Holidays to Albania
With a fascinating history, including a long period of Ottoman rule, it has more than its fair share of castles and fortresses as well as archaeological remains included in the list of Unesco World Heritage sites.
More recently, the post-war years of Communism which collapsed in 1990, has also left its mark, another aspect which makes it such an intriguing country to visit.
Geographically it also packs a punch. Criss-crossed by mountain ranges and hilly uplands, its borders take in the northern Albanian Alps and Pindus Mountains in the southeast, with large tracts of water including the vast Lake of Shkoder. And, along its 265 miles of coastline, it has beaches which rival the best that the Mediterranean has to offer.
With a fascinating history, including a long period of Ottoman rule, Albania has more than its fair share of castles and fortresses
Where to go
Compact capital, Tirana, is easy to navigate with its National Historical Museum, Mosque of Et’hem Bey and National Art Gallery within a short walk of each other. Get a feel for the country’s communist past on a visit to BunkArt, a huge underground bunker on the outskirts of the city.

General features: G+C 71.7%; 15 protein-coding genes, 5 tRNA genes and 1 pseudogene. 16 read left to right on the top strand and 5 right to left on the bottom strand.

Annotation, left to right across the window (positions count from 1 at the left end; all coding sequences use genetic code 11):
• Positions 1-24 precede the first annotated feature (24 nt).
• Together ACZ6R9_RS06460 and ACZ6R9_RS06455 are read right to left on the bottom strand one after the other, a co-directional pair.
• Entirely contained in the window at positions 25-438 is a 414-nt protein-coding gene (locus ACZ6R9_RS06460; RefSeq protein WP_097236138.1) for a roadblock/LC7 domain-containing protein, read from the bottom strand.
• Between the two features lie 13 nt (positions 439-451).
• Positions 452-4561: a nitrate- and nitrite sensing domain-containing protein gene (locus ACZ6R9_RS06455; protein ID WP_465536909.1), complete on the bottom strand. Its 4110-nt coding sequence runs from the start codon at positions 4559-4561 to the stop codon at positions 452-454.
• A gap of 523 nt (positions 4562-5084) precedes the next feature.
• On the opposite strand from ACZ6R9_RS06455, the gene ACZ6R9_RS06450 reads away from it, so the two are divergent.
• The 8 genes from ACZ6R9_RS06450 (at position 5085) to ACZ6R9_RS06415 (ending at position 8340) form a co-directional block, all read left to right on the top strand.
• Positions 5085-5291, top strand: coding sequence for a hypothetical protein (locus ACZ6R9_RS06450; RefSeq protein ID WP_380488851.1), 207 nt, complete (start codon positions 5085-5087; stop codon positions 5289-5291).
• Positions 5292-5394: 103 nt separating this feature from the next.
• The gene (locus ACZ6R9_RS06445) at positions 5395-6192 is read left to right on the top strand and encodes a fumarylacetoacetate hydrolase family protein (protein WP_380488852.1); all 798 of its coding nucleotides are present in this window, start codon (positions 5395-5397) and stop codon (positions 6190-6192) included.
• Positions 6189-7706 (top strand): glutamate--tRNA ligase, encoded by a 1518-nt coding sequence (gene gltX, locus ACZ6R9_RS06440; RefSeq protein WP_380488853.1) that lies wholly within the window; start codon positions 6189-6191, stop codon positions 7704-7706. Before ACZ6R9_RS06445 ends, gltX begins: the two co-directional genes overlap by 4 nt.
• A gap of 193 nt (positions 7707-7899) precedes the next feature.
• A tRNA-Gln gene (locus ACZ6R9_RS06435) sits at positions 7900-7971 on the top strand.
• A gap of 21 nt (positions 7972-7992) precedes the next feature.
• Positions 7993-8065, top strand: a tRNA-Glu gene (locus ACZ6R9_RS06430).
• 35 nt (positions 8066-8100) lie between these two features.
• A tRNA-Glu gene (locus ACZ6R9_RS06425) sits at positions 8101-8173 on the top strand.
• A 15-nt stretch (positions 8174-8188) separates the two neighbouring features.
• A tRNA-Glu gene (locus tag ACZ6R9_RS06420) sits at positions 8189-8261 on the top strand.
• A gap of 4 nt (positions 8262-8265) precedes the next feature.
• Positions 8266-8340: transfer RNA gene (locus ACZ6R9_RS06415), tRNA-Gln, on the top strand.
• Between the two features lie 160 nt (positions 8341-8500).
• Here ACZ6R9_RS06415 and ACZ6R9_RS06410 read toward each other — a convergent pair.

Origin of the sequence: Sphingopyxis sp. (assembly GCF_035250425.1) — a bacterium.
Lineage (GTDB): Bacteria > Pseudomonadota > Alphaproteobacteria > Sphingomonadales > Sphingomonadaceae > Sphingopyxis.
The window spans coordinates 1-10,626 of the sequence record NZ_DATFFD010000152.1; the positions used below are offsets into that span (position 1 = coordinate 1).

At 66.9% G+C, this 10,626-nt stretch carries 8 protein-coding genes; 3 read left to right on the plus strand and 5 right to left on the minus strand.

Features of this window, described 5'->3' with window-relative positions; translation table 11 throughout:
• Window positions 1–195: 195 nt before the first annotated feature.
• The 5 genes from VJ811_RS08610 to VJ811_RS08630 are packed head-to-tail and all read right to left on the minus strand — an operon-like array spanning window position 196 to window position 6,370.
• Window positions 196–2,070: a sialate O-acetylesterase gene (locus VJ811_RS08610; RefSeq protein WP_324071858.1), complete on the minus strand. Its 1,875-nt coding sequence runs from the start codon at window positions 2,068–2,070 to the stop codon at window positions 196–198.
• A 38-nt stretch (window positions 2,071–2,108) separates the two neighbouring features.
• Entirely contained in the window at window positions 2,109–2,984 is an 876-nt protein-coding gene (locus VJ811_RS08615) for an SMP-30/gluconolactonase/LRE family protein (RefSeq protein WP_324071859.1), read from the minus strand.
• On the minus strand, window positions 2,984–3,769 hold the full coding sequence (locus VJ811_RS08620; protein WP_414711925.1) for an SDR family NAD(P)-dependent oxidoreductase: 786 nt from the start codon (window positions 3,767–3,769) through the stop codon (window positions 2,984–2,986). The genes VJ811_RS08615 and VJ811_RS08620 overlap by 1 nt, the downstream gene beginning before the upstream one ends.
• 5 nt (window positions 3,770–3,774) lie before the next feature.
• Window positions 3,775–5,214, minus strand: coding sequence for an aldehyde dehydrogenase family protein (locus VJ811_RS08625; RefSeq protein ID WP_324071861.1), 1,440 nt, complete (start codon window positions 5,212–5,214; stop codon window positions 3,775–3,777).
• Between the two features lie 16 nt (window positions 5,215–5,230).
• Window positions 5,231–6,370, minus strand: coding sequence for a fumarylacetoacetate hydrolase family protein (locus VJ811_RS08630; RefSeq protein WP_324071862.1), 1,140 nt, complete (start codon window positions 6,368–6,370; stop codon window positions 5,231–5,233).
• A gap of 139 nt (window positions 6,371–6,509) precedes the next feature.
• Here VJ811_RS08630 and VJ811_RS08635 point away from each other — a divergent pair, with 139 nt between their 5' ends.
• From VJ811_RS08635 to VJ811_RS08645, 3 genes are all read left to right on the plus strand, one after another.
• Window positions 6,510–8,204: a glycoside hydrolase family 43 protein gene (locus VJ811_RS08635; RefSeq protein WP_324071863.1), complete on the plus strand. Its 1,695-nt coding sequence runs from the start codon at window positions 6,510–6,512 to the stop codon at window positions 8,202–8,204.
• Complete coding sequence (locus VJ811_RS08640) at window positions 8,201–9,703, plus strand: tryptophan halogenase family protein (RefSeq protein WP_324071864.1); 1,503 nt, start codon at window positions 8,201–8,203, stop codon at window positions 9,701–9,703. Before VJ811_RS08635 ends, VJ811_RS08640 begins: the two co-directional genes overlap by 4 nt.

Albania’s best preserved ruins are at Butrint, south of Saranda, a fortified city settled by the Greeks in the 6th century BC. The ancient Greek hilltop city of Apollonia, near Fier, has a good onsite museum. Also, don’t miss Gjirokastra’s hilltop stronghold, a former prison, with sweeping views across the valley.
When to go
Spring and autumn are perfect seasons for hiking and cycling in the mountains, or visit in winter for idyllic snowy scenes. Temperatures reach the high 20s along the Mediterranean coast in the summer peak. The popular Korca Beer Festival in August sees four days of traditional dancing, food and music.